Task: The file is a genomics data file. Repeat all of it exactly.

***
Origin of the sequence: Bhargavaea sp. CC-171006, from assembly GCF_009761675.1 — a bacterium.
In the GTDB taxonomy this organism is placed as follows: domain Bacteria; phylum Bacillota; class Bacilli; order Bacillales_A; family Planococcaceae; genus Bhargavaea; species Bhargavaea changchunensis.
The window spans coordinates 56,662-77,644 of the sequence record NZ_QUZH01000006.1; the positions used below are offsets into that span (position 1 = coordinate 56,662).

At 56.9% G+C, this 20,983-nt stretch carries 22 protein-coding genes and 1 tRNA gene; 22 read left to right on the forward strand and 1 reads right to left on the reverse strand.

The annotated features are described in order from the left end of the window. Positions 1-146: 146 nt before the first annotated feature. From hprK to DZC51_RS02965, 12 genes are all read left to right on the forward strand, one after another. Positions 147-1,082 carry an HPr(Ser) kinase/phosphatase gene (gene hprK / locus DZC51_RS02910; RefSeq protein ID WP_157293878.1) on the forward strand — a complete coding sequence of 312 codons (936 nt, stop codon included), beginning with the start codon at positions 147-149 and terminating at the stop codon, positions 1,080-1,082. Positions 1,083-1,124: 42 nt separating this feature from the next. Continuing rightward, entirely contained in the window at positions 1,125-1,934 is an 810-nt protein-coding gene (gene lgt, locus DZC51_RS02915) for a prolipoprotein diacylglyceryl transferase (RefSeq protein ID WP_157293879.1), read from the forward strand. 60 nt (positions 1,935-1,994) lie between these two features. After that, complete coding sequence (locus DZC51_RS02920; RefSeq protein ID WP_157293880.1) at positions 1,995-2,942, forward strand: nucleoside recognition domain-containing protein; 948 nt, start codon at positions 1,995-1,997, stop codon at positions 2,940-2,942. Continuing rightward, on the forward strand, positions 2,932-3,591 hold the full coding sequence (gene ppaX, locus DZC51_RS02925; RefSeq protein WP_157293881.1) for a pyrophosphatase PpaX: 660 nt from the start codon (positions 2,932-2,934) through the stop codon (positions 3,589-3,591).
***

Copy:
Origin of the sequence: Bhargavaea sp. CC-171006, from assembly GCF_009761675.1 — a bacterium.
In the GTDB taxonomy this organism is placed as follows: domain Bacteria; phylum Bacillota; class Bacilli; order Bacillales_A; family Planococcaceae; genus Bhargavaea; species Bhargavaea changchunensis.
The window spans coordinates 56,662-77,644 of the sequence record NZ_QUZH01000006.1; the positions used below are offsets into that span (position 1 = coordinate 56,662).

At 56.9% G+C, this 20,983-nt stretch carries 22 protein-coding genes and 1 tRNA gene; 22 read left to right on the forward strand and 1 reads right to left on the reverse strand.

The annotated features are described in order from the left end of the window. Positions 1-146: 146 nt before the first annotated feature. From hprK to DZC51_RS02965, 12 genes are all read left to right on the forward strand, one after another. Positions 147-1,082 carry an HPr(Ser) kinase/phosphatase gene (gene hprK / locus DZC51_RS02910; RefSeq protein ID WP_157293878.1) on the forward strand — a complete coding sequence of 312 codons (936 nt, stop codon included), beginning with the start codon at positions 147-149 and terminating at the stop codon, positions 1,080-1,082. Positions 1,083-1,124: 42 nt separating this feature from the next. Continuing rightward, entirely contained in the window at positions 1,125-1,934 is an 810-nt protein-coding gene (gene lgt, locus DZC51_RS02915) for a prolipoprotein diacylglyceryl transferase (RefSeq protein ID WP_157293879.1), read from the forward strand. 60 nt (positions 1,935-1,994) lie between these two features. After that, complete coding sequence (locus DZC51_RS02920; RefSeq protein ID WP_157293880.1) at positions 1,995-2,942, forward strand: nucleoside recognition domain-containing protein; 948 nt, start codon at positions 1,995-1,997, stop codon at positions 2,940-2,942. Continuing rightward, on the forward strand, positions 2,932-3,591 hold the full coding sequence (gene ppaX, locus DZC51_RS02925; RefSeq protein WP_157293881.1) for a pyrophosphatase PpaX: 660 nt from the start codon (positions 2,932-2,934) through the stop codon (positions 3,589-3,591).